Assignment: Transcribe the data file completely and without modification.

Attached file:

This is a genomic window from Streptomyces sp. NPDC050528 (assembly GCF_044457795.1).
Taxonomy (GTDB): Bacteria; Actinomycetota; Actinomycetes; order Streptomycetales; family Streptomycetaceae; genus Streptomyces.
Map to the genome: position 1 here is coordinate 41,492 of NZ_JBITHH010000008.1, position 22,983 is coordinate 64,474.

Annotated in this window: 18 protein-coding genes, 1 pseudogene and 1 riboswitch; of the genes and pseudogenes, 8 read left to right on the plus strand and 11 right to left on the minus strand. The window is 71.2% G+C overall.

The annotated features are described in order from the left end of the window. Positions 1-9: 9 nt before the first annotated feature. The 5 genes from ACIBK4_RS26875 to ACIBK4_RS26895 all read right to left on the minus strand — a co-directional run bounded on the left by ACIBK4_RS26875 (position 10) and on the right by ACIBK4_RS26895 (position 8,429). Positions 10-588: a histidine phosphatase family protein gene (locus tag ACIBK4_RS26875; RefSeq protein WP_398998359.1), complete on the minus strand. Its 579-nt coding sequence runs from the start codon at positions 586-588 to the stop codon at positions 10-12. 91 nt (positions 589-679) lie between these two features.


This is a genomic window from Streptomyces sp. NPDC050528 (assembly GCF_044457795.1).
Taxonomy (GTDB): Bacteria; Actinomycetota; Actinomycetes; order Streptomycetales; family Streptomycetaceae; genus Streptomyces.
Map to the genome: position 1 here is coordinate 41,492 of NZ_JBITHH010000008.1, position 22,983 is coordinate 64,474.

Annotated in this window: 18 protein-coding genes, 1 pseudogene and 1 riboswitch; of the genes and pseudogenes, 8 read left to right on the plus strand and 11 right to left on the minus strand. The window is 71.2% G+C overall.

The annotated features are described in order from the left end of the window. Positions 1-9: 9 nt before the first annotated feature. The 5 genes from ACIBK4_RS26875 to ACIBK4_RS26895 all read right to left on the minus strand — a co-directional run bounded on the left by ACIBK4_RS26875 (position 10) and on the right by ACIBK4_RS26895 (position 8,429). Positions 10-588: a histidine phosphatase family protein gene (locus tag ACIBK4_RS26875; RefSeq protein WP_398998359.1), complete on the minus strand. Its 579-nt coding sequence runs from the start codon at positions 586-588 to the stop codon at positions 10-12. 91 nt (positions 589-679) lie between these two features.